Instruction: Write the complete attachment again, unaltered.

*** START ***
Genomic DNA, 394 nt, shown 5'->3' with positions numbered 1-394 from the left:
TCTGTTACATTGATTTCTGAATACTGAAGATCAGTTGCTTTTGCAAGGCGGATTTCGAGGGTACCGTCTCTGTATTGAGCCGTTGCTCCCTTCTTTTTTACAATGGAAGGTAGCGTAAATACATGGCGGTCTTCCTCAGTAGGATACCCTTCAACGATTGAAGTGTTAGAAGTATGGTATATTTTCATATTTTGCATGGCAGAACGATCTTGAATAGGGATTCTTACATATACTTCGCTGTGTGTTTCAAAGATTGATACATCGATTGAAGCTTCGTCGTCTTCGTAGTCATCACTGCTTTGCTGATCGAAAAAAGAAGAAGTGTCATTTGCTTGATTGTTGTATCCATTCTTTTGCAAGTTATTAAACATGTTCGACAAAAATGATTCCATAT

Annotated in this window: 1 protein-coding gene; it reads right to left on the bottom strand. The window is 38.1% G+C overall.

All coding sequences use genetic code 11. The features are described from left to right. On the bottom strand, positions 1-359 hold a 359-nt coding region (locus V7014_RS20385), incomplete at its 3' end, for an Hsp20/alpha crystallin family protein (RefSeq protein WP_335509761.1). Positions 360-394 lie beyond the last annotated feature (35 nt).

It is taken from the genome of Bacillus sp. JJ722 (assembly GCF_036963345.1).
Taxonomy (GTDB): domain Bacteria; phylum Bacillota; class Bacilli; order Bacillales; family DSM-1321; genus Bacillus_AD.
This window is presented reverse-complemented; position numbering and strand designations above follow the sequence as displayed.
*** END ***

Genomic DNA, 394 nt, shown 5'->3' with positions numbered 1-394 from the left:
TCTGTTACATTGATTTCTGAATACTGAAGATCAGTTGCTTTTGCAAGGCGGATTTCGAGGGTACCGTCTCTGTATTGAGCCGTTGCTCCCTTCTTTTTTACAATGGAAGGTAGCGTAAATACATGGCGGTCTTCCTCAGTAGGATACCCTTCAACGATTGAAGTGTTAGAAGTATGGTATATTTTCATATTTTGCATGGCAGAACGATCTTGAATAGGGATTCTTACATATACTTCGCTGTGTGTTTCAAAGATTGATACATCGATTGAAGCTTCGTCGTCTTCGTAGTCATCACTGCTTTGCTGATCGAAAAAAGAAGAAGTGTCATTTGCTTGATTGTTGTATCCATTCTTTTGCAAGTTATTAAACATGTTCGACAAAAATGATTCCATAT

Annotated in this window: 1 protein-coding gene; it reads right to left on the bottom strand. The window is 38.1% G+C overall.

All coding sequences use genetic code 11. The features are described from left to right. On the bottom strand, positions 1-359 hold a 359-nt coding region (locus V7014_RS20385), incomplete at its 3' end, for an Hsp20/alpha crystallin family protein (RefSeq protein WP_335509761.1). Positions 360-394 lie beyond the last annotated feature (35 nt).

It is taken from the genome of Bacillus sp. JJ722 (assembly GCF_036963345.1).
Taxonomy (GTDB): domain Bacteria; phylum Bacillota; class Bacilli; order Bacillales; family DSM-1321; genus Bacillus_AD.
This window is presented reverse-complemented; position numbering and strand designations above follow the sequence as displayed.